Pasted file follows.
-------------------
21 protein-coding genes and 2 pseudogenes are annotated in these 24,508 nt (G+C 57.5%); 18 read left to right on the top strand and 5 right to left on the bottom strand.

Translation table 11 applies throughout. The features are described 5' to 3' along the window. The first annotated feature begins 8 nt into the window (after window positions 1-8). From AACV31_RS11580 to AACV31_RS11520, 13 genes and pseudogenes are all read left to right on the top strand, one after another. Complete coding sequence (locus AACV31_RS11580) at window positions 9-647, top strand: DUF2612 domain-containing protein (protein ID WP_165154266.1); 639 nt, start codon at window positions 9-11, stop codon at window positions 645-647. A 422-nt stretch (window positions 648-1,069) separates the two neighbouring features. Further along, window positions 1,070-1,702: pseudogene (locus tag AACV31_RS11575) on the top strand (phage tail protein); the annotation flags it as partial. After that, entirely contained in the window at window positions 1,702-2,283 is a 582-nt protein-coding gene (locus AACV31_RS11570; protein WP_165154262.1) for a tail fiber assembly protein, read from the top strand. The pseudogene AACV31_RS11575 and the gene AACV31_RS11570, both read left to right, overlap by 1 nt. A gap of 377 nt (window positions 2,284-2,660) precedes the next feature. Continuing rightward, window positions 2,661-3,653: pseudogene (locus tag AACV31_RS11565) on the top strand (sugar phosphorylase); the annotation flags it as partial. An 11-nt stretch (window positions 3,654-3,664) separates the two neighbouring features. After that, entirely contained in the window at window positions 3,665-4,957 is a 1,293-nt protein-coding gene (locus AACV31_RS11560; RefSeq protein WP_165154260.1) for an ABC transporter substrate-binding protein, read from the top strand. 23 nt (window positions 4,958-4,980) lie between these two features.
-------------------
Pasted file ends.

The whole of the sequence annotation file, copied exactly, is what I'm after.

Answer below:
21 protein-coding genes and 2 pseudogenes are annotated in these 24,508 nt (G+C 57.5%); 18 read left to right on the top strand and 5 right to left on the bottom strand.

Translation table 11 applies throughout. The features are described 5' to 3' along the window. The first annotated feature begins 8 nt into the window (after window positions 1-8). From AACV31_RS11580 to AACV31_RS11520, 13 genes and pseudogenes are all read left to right on the top strand, one after another. Complete coding sequence (locus AACV31_RS11580) at window positions 9-647, top strand: DUF2612 domain-containing protein (protein ID WP_165154266.1); 639 nt, start codon at window positions 9-11, stop codon at window positions 645-647. A 422-nt stretch (window positions 648-1,069) separates the two neighbouring features. Further along, window positions 1,070-1,702: pseudogene (locus tag AACV31_RS11575) on the top strand (phage tail protein); the annotation flags it as partial. After that, entirely contained in the window at window positions 1,702-2,283 is a 582-nt protein-coding gene (locus AACV31_RS11570; protein WP_165154262.1) for a tail fiber assembly protein, read from the top strand. The pseudogene AACV31_RS11575 and the gene AACV31_RS11570, both read left to right, overlap by 1 nt. A gap of 377 nt (window positions 2,284-2,660) precedes the next feature. Continuing rightward, window positions 2,661-3,653: pseudogene (locus tag AACV31_RS11565) on the top strand (sugar phosphorylase); the annotation flags it as partial. An 11-nt stretch (window positions 3,654-3,664) separates the two neighbouring features. After that, entirely contained in the window at window positions 3,665-4,957 is a 1,293-nt protein-coding gene (locus AACV31_RS11560; RefSeq protein WP_165154260.1) for an ABC transporter substrate-binding protein, read from the top strand. 23 nt (window positions 4,958-4,980) lie between these two features.